Convergence or Divergence? Web Usage in the Workplace in Nigeria, Malaysia, and the United States

Convergence or Divergence? Web Usage in the Workplace in Nigeria, Malaysia, and the United States

Claire A. Simmers (Saint Joseph’s University, USA) and Murugan Anandarajan (Drexel University, USA)
DOI: 10.4018/978-1-59140-148-3.ch009
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Abstract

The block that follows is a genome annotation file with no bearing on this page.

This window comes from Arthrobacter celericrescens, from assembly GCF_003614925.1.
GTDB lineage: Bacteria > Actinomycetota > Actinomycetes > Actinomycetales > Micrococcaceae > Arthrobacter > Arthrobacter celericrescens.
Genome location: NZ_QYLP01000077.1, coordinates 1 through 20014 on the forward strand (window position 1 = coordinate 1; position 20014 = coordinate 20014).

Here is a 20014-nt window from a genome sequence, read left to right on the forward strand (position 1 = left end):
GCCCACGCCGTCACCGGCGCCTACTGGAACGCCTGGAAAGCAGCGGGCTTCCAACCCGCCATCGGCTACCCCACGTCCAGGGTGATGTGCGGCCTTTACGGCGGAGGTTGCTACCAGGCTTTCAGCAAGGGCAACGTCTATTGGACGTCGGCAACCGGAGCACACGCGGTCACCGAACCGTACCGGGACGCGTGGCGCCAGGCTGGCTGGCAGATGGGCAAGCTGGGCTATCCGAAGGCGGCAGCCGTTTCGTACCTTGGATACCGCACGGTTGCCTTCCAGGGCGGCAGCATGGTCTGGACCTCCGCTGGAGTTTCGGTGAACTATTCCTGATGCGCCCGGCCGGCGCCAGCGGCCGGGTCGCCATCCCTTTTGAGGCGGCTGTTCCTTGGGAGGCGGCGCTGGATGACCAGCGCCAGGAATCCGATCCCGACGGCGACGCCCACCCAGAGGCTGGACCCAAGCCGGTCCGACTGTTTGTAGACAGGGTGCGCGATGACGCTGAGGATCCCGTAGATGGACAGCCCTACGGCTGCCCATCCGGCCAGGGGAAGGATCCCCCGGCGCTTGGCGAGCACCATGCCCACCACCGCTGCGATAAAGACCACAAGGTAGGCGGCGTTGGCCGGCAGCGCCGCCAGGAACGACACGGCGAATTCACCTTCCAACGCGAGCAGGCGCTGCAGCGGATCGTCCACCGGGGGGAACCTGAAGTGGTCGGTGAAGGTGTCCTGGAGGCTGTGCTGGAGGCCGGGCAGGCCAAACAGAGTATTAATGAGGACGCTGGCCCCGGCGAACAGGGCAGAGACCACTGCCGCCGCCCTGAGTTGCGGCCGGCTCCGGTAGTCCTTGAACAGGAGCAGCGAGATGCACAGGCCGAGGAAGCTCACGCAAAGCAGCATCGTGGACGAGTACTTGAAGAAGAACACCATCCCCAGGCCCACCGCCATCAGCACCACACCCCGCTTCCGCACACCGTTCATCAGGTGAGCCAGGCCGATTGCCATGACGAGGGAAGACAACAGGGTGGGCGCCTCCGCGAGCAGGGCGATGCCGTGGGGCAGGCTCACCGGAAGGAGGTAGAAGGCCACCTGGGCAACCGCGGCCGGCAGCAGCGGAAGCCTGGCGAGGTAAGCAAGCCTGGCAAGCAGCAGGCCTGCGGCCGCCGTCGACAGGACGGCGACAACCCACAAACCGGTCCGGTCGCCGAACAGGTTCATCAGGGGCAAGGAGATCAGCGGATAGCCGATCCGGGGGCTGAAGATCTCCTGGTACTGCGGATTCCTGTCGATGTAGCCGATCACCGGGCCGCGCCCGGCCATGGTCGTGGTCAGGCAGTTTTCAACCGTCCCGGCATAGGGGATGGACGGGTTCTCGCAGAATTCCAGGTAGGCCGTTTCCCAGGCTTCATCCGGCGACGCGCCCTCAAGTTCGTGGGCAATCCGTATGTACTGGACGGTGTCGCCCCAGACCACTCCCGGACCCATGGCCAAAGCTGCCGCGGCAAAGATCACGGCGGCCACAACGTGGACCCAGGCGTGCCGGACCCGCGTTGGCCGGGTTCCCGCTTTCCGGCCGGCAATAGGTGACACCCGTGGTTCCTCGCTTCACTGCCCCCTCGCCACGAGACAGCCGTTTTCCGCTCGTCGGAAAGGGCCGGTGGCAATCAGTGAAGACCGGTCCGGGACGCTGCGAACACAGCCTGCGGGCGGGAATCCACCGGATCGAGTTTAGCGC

This study sets out to examine whether employee web usage patterns, attitudes toward web usage in the workplace, and organizational policies are more similar (convergence thesis) or less similar (divergence thesis) in three countries: Nigeria (n = 224), Malaysia (n = 107), and the United States (n = 334). Our results show general support for the divergence thesis. We found strong differences in employee usage patterns by country, even after controlling for differences in several demographic variables. However, there is less support for the divergence thesis in attitudes and organizational policies. In half of the eight indicators of employee attitudes, there were no differences among the three countries. Agreement that personal web usage at work is acceptable behavior is widespread. Other common perceptions are that companies tolerate personal web searches and that Internet usage policies are not enforced.

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